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by Tim Beissmann

The president of General Motors Europe and CEO of Opel and Vauxhall has stepped down from his position to focus on “special assignments” within the company.

Karl-Friedrich Stracke, 56, has been replaced by GM vice chairman Steve Girsky, currently chairman of the Opel supervisory board, who will serve as acting head of GM’s European operations while the company searches for a replacement.

Stracke was in the head role of the embattled European division for just over six months, during which time he developed a 10-point plan to put Opel/Vauxhall on the path towards profitability.

GM’s European operations have lost US$16.4 billion ($16.2 billion) since 1999. According to analysts quoted by US industry journal Automotive News, the restructuring is a reflection of the car maker’s growing impatience with the money-losing division.

In his new role, Stracke will report directly to GM chairman and CEO Dan Akerson – the man who took GM’s international operations to a record profit last year and helped reclaim its position as the world’s largest automotive manufacturer by sales.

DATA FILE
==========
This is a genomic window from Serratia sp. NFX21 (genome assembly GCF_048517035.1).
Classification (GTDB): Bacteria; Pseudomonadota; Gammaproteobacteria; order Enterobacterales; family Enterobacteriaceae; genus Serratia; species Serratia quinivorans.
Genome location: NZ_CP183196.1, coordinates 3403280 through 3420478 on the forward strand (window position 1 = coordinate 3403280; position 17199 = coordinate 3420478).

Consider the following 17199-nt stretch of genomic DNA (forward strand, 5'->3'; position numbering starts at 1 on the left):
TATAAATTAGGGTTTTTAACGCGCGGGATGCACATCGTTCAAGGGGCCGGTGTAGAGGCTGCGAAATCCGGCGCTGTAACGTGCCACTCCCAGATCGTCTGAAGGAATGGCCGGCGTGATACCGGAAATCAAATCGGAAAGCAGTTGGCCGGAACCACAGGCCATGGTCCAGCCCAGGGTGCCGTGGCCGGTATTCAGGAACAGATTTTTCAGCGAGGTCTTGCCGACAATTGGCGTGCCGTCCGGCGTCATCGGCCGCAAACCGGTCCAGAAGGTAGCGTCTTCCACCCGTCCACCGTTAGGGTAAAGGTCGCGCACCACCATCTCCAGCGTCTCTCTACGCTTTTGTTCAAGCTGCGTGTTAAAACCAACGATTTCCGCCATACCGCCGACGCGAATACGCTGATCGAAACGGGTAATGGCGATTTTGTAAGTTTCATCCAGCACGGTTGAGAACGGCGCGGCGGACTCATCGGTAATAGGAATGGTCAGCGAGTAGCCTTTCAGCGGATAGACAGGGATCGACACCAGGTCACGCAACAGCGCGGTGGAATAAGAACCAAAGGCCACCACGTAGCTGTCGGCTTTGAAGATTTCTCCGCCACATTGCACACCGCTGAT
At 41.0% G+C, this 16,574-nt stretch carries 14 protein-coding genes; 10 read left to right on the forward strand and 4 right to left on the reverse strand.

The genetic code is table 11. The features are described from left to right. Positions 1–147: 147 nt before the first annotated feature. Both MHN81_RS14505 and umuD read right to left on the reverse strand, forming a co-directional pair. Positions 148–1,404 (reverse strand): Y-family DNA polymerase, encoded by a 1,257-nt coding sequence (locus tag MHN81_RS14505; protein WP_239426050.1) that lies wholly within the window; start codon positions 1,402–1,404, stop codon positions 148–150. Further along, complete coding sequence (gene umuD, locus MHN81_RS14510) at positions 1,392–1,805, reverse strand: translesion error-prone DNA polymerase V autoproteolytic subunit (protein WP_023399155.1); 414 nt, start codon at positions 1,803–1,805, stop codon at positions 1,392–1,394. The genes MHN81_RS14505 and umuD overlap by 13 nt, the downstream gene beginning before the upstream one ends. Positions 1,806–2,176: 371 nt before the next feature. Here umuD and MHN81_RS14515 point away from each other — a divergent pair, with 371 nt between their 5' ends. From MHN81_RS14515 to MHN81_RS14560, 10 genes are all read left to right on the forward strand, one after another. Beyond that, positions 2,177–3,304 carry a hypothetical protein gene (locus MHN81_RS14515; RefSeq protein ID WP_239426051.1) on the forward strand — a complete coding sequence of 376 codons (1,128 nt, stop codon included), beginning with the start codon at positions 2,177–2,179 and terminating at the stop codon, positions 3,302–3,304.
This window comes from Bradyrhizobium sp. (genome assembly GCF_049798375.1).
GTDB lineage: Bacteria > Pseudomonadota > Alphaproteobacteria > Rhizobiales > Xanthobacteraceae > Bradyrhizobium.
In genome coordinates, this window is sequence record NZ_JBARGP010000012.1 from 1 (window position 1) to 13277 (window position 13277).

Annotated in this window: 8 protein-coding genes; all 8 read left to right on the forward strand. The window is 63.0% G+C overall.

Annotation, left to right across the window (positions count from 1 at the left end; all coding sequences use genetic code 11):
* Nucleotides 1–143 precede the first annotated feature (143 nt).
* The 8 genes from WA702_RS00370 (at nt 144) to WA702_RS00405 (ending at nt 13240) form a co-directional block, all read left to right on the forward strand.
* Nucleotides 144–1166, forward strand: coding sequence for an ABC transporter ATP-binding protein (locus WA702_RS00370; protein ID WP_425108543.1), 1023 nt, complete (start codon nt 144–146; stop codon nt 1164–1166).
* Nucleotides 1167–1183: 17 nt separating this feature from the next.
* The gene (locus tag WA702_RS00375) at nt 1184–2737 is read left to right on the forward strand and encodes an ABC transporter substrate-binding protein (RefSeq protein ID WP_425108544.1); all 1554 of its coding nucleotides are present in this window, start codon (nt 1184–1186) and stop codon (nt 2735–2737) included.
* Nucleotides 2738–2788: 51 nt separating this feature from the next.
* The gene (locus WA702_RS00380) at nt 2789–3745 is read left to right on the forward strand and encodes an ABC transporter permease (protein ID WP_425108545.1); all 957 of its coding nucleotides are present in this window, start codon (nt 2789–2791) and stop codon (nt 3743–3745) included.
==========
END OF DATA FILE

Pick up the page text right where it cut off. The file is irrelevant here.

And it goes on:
Stracke’s successor will become Opel/Vauxhall’s fourth CEO in less than three years, after Hans Demant departed in November 2009 and Nick Reilly filled the role until April 2011.

Stracke’s 10-point plan covered wide-ranging areas of the business, including introducing new fuel-efficient engines and all-new models, streamlining production processes, expanding the company’s export program, and securing new partnerships and deepening existing ones to reduce research, development and production costs.

Analysts suggest significant savings will be difficult to achieve before 2016, however, at which time GM is expected to close its Bochum factory in Germany.




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